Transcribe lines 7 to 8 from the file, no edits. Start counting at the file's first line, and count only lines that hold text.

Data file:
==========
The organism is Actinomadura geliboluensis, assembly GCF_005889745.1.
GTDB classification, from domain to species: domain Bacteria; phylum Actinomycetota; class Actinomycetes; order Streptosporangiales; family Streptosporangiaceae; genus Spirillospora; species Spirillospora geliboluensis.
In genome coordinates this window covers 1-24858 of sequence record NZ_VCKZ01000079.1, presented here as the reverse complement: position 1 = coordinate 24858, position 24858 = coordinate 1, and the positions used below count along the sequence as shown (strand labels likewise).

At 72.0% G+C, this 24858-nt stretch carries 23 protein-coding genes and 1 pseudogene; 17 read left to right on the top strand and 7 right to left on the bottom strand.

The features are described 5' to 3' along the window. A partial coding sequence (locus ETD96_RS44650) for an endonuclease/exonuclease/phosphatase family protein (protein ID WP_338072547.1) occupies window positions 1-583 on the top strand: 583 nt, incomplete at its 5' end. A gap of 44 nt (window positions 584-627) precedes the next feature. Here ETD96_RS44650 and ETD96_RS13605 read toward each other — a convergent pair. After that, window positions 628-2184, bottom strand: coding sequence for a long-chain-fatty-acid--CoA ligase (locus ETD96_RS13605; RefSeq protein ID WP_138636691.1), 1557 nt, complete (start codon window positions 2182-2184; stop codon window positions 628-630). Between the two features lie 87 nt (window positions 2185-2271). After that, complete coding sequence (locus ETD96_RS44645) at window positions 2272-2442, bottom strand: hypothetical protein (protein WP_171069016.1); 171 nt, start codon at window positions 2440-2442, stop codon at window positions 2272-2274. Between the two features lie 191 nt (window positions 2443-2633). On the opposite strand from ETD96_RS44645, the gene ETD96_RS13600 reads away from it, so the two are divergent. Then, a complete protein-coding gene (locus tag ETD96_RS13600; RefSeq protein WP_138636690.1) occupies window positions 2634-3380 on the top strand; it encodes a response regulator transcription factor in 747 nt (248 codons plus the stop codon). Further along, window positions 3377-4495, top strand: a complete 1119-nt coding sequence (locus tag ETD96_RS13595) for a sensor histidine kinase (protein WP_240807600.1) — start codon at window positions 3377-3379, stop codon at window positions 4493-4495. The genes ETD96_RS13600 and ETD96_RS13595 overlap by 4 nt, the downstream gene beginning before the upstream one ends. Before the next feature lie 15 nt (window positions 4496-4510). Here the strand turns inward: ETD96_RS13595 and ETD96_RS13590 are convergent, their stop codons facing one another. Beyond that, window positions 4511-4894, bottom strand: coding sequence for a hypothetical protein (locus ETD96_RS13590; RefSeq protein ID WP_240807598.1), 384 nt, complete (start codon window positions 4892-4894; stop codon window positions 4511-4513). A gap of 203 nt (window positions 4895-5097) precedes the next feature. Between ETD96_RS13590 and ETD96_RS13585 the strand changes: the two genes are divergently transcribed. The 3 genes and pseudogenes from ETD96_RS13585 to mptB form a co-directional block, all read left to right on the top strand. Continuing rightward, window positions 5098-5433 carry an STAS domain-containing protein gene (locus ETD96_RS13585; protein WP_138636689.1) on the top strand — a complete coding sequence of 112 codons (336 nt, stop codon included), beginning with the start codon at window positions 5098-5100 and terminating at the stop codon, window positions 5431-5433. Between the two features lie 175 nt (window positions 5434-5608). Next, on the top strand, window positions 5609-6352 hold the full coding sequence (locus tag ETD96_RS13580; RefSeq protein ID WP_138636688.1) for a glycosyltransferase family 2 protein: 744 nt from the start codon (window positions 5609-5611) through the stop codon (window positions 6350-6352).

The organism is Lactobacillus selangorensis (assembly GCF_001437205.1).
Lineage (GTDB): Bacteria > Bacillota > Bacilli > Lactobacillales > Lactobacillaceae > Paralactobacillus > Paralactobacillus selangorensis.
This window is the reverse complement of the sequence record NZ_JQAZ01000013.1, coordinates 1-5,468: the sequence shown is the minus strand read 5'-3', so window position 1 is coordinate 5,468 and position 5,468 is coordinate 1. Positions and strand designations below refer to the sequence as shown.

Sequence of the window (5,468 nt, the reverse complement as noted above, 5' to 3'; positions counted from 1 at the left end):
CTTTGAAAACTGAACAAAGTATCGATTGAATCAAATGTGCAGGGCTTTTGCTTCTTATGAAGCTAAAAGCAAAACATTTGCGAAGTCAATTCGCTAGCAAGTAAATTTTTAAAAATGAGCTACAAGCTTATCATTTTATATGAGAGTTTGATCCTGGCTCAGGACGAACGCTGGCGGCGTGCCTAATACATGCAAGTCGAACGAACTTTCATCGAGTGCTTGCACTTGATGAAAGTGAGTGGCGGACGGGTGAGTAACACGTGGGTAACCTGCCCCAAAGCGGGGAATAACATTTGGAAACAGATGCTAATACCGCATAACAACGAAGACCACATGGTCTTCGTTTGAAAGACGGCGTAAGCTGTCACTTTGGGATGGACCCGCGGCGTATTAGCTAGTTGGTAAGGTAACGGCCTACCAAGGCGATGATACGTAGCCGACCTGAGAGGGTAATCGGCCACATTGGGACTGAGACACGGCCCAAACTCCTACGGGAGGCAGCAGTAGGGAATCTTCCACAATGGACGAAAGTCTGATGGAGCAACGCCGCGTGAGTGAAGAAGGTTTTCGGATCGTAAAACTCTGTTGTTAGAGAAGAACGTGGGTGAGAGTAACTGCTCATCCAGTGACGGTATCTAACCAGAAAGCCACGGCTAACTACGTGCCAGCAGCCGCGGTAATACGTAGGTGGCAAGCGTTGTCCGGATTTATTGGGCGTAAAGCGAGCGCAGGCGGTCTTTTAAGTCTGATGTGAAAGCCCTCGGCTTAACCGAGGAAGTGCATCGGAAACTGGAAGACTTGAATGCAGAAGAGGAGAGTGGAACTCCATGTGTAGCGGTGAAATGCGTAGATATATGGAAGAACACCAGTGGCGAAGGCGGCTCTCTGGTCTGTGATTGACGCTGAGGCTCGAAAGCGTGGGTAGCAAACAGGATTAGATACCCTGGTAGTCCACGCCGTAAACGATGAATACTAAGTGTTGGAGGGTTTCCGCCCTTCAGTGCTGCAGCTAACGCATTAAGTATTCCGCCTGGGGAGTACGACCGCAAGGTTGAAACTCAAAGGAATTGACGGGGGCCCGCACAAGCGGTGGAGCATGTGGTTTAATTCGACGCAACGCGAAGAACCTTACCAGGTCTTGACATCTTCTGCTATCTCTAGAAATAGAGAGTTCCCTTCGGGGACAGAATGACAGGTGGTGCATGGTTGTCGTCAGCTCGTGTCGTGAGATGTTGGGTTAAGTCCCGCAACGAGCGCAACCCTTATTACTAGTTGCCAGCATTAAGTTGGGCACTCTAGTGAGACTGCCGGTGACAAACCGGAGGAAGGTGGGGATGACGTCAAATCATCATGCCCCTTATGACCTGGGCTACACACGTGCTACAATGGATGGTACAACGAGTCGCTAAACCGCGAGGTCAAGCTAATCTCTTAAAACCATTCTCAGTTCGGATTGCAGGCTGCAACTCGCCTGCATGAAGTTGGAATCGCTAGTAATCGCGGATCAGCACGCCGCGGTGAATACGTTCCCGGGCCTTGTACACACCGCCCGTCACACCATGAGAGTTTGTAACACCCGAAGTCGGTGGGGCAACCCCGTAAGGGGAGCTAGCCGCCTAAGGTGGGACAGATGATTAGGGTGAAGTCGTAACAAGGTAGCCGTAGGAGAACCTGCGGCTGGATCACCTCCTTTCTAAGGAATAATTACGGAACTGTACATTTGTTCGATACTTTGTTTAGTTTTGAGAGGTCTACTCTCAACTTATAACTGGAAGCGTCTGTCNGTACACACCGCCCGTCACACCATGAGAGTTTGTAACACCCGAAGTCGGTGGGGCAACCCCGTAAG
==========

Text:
Lineage (GTDB): Bacteria > Bacillota > Bacilli > Lactobacillales > Lactobacillaceae > Paralactobacillus > Paralactobacillus selangorensis.
This window is the reverse complement of the sequence record NZ_JQAZ01000013.1, coordinates 1-5,468: the sequence shown is the minus strand read 5'-3', so window position 1 is coordinate 5,468 and position 5,468 is coordinate 1. Positions and strand designations below refer to the sequence as shown.